DOD 'Total Force Management'--Fact or Rhetoric?

FPCD-78-82: Published: Jan 24, 1979. Publicly Released: Jan 24, 1979.

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In addressing the need for competent management of the Department of Defense (DOD) work force, GAO found that each service has developed its own manpower systems and policies; consequently, the Office of the Secretary of Defense (OSD) has not issued a clearly defined total force policy. This report assesses DOD ability to manage in the most cost-effective way all available manpower resources, which include active and reserve military, civilian, and contractor personnel. GAO made this review because the importance of effective manpower management cannot be overstated in view of rising personnel costs. A well-defined total force policy implementing total force management could help Defense managers achieve maximum force readiness at minimum cost.

The Air Force is the only service with a total force management system; the Army and Navy have only recently started to develop a total force management system. OSD could more effectively monitor and evaluate the total force if accurate and standard information were available. OSD presently depends on the services for its access to military and civilian information, but this information is often inaccurate and incomplete.

Matter for Congressional Consideration

  1. Status: Closed

    Comments: Please call 202/512-6100 for additional information.

    Matter: When formulating DOD legislation and making DOD authorization and appropriation decisions, Congress should consider the interrelationships between available manpower resources and the impact its decisions may have on DOD ability to manage the total force in the most cost-effective manner.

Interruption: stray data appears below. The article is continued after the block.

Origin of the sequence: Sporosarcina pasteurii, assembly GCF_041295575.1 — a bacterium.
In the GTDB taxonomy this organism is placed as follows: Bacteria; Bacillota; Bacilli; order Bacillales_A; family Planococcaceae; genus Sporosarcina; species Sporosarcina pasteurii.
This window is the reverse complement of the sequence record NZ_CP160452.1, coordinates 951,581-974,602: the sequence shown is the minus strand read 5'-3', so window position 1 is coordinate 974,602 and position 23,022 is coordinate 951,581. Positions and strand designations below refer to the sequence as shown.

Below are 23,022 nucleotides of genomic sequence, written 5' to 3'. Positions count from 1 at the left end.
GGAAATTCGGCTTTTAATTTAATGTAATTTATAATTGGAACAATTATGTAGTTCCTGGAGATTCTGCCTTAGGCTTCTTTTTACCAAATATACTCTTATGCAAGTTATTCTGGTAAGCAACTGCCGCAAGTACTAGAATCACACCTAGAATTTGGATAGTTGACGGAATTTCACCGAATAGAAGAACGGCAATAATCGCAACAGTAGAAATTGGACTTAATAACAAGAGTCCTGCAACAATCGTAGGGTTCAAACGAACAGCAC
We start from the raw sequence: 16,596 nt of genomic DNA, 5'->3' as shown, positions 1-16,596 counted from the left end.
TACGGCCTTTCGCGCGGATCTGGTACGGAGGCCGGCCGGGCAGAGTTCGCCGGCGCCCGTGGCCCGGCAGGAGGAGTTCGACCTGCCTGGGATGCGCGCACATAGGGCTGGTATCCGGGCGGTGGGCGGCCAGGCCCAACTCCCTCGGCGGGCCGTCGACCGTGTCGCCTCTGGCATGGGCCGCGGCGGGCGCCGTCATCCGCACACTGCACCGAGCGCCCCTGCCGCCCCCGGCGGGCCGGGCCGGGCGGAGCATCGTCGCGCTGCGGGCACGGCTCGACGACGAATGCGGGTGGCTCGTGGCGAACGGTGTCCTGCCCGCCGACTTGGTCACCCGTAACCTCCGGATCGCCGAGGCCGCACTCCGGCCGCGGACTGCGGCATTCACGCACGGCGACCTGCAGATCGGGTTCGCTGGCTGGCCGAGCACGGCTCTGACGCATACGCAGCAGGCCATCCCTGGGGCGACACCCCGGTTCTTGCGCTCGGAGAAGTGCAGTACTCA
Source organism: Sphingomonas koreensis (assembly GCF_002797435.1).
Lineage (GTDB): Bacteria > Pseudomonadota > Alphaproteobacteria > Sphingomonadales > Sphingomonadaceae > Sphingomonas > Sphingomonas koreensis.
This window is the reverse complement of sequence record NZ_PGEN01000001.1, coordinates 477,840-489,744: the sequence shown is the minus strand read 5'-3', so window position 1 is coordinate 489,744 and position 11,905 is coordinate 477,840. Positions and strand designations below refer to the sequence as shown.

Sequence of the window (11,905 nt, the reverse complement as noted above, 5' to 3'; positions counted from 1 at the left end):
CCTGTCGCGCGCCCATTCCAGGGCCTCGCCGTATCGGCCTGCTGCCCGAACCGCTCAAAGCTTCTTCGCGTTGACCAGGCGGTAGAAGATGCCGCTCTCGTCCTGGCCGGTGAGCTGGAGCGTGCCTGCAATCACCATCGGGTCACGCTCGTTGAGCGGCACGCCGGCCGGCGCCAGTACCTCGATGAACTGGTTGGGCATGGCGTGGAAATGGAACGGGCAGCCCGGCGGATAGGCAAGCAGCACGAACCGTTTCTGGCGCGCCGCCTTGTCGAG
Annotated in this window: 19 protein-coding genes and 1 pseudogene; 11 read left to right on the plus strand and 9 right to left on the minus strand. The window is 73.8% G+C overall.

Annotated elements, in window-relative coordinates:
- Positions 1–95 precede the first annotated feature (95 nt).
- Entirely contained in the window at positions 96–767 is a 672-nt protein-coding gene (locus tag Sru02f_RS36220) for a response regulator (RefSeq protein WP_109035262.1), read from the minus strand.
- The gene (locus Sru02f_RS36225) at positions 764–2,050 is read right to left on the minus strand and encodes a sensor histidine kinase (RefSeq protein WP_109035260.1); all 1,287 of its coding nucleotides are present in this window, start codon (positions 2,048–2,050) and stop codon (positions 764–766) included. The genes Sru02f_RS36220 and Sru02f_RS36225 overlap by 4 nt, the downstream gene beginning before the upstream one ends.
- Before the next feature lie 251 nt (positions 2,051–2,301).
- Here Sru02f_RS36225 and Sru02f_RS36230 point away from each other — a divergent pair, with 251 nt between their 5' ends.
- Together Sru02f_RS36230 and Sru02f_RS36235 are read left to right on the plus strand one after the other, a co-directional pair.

Recommendation for Executive Action

  1. Status: Closed

    Comments: Please call 202/512-6100 for additional information.

    Recommendation: The Secretary of Defense should take the lead in developing with the services a comprehensive total force policy which includes all manpower resources. The policy should define: (1) the objectives of total force management; (2) the manpower elements of the total force and their respective peacetime and wartime roles; (3) manpower systems that provide for integrated management; and (4) the contributions of host nations' manpower in determining U.S. manpower requirements. The Secretary should prescribe guidance to help the services manage the total force, as follows: (1) the services need to provide a balance between determining manpower requirements and the ability to acquire the desired mix; (2) factors influencing short-and long-term manpower requirements; (3) methodology to determine manpower requirements; (4) cost elements to be used in figuring manpower; (5) the need for cost-benefit analyses in examining manpower mix alternatives; (6) measures of improved capability over the current force and methods of effecting that capability; (7) clarification of criteria used to decide between performing in-house or contracting out for products and services; and (8) the information needed by OSD to evaluate service requests.

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